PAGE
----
As we stated, the firstfruits of the Revival in Bronnant were two monoglot Irish. David Morgan's next service there was one of the most marvellous in his experience. He says in his Diary, "As the converts moved forward, some infinite power fell upon the audience, darting around like wildfire." Two wayward young farmers, starting from home to attend this service, were told by their pious mother, "Well, my boys, you will not come in tonight as you go out," Neither did they; before they returned the "great transaction" was done.
There lived here a weaver, diminutive in stature but nimble-witted. When rebuked for his indifference to religion, his excuses were most sophistical. The Revivalist knew him well, and when he saw him seeking the penitent form he cried delightedly, "Blessed be God! the net was woven fine enough tonight to catch Evan the weaver! " The critics were divided as to whether the allusion was to the dwarfishness of the weaver's body or the elusiveness of his mind. Another to throw down the weapons of rebellion at that service was Daniel Evans, an ungodly cattle-dealer with a very pious wife. "Here is Daniel escaped from the den of lions," said the Revivalist genially. A few months later Mrs Evans confessed to a crony, "Daniels piety shames me." The last shall be first.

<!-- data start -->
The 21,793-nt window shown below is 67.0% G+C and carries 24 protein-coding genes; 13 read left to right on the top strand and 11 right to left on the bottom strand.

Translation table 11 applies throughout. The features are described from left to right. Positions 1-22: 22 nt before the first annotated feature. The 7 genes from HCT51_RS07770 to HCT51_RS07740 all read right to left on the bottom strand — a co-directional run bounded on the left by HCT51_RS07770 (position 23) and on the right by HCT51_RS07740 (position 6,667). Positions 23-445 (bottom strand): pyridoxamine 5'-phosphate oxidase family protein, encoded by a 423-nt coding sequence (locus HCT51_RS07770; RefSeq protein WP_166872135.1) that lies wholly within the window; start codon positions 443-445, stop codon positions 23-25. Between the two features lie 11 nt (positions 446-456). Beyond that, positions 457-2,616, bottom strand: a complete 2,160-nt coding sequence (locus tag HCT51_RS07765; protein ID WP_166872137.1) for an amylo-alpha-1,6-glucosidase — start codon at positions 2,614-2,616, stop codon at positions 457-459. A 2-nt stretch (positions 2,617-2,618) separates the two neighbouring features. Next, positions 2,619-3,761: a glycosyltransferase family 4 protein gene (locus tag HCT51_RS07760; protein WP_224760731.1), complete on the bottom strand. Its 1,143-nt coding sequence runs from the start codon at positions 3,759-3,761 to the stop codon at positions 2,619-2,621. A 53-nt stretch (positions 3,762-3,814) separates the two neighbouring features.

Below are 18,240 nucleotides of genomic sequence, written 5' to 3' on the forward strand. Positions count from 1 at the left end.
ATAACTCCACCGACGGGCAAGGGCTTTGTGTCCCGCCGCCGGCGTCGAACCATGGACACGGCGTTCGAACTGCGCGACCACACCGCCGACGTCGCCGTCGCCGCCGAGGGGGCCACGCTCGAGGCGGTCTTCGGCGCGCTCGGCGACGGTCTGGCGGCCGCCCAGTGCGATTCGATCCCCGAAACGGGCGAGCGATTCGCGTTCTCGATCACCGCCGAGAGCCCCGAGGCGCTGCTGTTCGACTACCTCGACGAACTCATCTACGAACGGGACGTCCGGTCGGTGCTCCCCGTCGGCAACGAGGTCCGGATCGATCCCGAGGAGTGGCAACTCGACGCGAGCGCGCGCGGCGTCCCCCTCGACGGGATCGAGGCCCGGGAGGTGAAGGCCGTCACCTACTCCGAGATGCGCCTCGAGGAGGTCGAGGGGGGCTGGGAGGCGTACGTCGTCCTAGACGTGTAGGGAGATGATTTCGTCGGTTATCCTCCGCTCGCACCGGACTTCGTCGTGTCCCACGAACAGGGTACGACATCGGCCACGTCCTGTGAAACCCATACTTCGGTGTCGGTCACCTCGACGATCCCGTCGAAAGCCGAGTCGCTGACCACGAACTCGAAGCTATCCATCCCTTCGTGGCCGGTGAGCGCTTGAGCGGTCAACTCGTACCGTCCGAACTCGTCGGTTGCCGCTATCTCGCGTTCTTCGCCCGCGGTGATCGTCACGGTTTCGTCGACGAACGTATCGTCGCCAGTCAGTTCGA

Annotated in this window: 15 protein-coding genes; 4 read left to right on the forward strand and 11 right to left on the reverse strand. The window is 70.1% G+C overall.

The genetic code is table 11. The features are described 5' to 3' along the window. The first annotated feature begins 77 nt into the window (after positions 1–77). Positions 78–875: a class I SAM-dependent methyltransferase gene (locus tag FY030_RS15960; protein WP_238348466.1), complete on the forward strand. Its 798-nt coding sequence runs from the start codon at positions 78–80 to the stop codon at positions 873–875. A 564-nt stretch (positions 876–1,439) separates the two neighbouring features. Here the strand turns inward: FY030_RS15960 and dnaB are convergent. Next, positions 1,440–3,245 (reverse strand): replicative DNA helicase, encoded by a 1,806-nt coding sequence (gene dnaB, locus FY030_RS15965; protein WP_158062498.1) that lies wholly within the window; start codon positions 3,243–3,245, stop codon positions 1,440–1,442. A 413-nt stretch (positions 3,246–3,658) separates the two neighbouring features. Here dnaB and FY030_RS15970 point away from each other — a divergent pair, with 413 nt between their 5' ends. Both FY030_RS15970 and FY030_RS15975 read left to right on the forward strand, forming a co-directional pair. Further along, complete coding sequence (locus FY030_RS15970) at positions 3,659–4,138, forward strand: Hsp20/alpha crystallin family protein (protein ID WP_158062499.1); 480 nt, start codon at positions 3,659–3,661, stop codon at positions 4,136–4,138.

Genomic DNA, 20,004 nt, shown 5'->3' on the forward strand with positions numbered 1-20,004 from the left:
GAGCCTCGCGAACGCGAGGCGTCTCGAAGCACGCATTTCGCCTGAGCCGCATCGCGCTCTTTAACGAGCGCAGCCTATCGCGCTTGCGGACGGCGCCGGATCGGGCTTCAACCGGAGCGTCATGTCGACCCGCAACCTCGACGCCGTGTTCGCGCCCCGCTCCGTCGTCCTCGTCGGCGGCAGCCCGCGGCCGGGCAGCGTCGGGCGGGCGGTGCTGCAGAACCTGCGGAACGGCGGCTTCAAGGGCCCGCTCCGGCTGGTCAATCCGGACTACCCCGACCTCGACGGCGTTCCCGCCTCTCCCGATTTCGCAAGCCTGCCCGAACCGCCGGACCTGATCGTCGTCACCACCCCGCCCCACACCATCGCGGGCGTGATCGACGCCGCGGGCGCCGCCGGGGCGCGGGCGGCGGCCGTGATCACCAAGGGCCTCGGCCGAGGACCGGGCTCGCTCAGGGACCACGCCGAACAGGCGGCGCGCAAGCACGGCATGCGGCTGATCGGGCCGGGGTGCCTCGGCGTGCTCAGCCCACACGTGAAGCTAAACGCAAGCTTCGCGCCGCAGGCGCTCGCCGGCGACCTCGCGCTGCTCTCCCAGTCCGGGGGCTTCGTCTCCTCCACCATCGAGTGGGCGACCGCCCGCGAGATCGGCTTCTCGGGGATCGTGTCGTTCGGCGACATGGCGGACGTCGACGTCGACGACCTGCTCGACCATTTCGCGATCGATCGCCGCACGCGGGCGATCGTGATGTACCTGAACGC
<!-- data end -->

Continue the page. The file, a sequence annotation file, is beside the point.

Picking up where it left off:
Thomas Davies, a roadside stone-breaker, would offer prayer in public before when invited, but no one ever understood him except his Heavenly father. In the Revival the unintelligible mutter was changed into eloquence that amazed his fellow-worshippers. Some of them told him, "We knew you possessed religion before, but we didn't know you possessed a voice. What has happened to you?" He replied immediately, "Before, I carried my religion; now, my religion carries me."
From, 'The '59 Revival', by J J Morgan, page 39-40.